I have sent you several emails and received replies to most of those emails and I must say THANK YOU for taking the time out of your busy schedule to not only read but also respond to emails. IMHO it just show what kind of human being you are to just open your email up for anyone and everyone to email you about everything under the sun. Try emailing your favorite movie star or your favorite music artist – unless you are willing to pay them a yearly fee to do so good luck – BUT you advertise your email and let anyone send you emails and not only that but, from personal experience, I know that you also go beyond just reading emails and responding to emails – so all in all I would like to say that I have a lot of respect and admiration for what you do and to also say THANK YOU for your valuable time in responding to my emails and all that you have done!!

    James

    Comment by James -

  62. while I understand why you did not read those emails,ideas could come from those emails and maybe in your old age,read them and maybe enjoy the comments and opinions of other people good or bad. life moves on.

    Comment by leonarda elliott -

  63. I get about 15 e-mails a day per account. I have 3 different e-mail addresses with the same name and all of them are sent to different folders in my e-mail software. I know one is from people I know, 1 from websites I sign up on, and the rest is pretty much junk, but I keep it because before the big boom of the internet it is the address I gave to all of my old friends from the Army and high school. That is my solution. Even though it is really minimal.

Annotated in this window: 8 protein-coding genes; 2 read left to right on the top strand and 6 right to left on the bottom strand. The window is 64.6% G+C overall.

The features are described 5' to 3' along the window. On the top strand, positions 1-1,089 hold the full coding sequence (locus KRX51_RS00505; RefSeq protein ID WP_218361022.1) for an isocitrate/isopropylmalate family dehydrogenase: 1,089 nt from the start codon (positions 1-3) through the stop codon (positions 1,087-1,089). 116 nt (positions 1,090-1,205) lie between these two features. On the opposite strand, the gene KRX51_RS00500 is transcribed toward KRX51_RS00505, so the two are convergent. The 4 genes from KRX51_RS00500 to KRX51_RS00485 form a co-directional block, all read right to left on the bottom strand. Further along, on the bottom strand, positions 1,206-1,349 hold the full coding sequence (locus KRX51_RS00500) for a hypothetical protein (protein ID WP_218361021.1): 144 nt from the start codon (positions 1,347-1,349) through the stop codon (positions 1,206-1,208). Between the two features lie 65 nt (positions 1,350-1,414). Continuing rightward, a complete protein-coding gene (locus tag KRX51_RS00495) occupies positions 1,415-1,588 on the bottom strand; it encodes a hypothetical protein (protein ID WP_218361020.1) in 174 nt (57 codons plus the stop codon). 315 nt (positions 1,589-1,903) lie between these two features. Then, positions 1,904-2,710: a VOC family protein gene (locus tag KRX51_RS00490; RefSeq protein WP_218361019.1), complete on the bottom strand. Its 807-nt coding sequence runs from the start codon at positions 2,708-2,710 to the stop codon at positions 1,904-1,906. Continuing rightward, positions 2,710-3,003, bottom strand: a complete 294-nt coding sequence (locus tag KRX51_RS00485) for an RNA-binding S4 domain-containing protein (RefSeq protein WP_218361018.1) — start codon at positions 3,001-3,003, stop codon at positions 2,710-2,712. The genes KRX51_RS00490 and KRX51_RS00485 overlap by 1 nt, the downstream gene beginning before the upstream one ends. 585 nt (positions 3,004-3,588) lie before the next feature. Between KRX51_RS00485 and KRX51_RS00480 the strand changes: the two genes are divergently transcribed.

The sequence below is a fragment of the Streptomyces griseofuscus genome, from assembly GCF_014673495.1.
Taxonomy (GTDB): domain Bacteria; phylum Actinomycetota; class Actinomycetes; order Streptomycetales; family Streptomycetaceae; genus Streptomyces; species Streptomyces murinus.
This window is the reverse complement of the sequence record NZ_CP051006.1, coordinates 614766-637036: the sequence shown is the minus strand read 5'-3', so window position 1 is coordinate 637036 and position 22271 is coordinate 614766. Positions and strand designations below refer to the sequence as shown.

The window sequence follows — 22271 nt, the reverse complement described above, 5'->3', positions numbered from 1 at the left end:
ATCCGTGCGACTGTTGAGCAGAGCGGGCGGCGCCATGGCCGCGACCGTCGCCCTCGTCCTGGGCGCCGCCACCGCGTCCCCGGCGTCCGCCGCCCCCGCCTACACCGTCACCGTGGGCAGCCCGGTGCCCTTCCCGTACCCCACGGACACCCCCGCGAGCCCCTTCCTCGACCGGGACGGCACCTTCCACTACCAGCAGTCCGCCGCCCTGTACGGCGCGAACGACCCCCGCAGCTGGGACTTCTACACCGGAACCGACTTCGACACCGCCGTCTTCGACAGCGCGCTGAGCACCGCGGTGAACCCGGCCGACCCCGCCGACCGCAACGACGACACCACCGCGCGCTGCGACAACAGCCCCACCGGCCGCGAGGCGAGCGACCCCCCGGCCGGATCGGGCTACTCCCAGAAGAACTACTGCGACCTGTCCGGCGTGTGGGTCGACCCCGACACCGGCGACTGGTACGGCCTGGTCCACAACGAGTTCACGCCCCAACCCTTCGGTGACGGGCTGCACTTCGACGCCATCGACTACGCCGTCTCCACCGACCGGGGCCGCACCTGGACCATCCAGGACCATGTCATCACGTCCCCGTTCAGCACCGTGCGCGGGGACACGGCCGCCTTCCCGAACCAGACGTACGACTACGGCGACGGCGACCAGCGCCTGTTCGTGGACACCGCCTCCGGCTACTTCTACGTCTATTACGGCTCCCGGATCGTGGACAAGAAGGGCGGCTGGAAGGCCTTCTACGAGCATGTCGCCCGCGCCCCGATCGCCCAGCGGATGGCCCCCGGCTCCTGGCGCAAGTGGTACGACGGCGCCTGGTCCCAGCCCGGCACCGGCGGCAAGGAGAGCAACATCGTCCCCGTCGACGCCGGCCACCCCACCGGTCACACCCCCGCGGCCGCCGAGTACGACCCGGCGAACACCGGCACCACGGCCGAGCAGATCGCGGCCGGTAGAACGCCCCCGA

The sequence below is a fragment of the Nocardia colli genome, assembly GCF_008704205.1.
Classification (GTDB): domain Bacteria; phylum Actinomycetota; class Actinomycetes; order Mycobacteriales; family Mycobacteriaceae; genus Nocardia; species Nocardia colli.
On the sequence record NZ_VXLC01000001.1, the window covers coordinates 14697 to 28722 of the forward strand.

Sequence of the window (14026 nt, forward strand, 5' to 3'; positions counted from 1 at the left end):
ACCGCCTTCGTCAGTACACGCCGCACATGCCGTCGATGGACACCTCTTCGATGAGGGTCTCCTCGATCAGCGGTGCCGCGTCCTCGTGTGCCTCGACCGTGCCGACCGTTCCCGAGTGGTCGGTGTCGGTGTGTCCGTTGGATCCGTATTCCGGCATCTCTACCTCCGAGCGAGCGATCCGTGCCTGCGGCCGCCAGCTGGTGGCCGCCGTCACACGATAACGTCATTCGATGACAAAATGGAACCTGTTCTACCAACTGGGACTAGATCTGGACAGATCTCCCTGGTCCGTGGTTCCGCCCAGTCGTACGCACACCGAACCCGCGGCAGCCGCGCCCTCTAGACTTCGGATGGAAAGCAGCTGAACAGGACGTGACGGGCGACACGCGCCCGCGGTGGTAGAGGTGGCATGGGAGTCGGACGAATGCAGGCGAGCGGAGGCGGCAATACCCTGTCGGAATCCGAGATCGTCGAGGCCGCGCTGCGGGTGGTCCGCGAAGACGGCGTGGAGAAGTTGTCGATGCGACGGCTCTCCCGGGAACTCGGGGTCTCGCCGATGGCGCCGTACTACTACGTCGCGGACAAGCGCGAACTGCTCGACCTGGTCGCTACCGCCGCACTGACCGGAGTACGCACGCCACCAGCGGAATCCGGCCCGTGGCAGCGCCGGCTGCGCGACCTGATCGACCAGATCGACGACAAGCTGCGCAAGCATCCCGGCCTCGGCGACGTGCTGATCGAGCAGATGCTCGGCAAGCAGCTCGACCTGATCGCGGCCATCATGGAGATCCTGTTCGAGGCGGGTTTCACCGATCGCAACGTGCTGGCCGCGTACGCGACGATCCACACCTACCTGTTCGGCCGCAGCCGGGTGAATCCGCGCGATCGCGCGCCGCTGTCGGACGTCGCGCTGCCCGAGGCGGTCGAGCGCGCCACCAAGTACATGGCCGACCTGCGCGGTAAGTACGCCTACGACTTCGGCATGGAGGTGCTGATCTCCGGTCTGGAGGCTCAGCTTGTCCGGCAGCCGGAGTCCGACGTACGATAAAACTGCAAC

Comment by Jeff -

  64. Mark, I just emailed you for the first time about a philanthropy idea that involves athletes. I pray you read it ASAP and let me know what I need to do next. PLEASE DON\’T MAKE IT THE 2,434th UNREAD EMAIL!!

    Comment by Jon Ballard -

  65. I also get a ton of unwanted emails. The best way to sort thru those is with the delete button.

    Comment by Homebizseo -

  66. Mark, I emailed you once and you replied within a couple of hours, answering once question and forwarding the other to one of your employees who took care of the rest. It was much appreciated.

    Have you checked out any email organization software like Xobni or ClearContext?

    Comment by Evan -

  67. *sends Mark a \”You suck\” email….

    Comment by Calvin -

  68. Mark, I am one of the guys that emails you and I on a personal level am greatful for your open forum and your email. Through the years I have only a couple replies from you to me but those few times meant quite a bit. Keep doing what your doing. You are quietly making a difference in some peoples lives! Thx

    Comment by David -

  69. thats a lot of emails…

    Comment by Brent -

Comments are closed.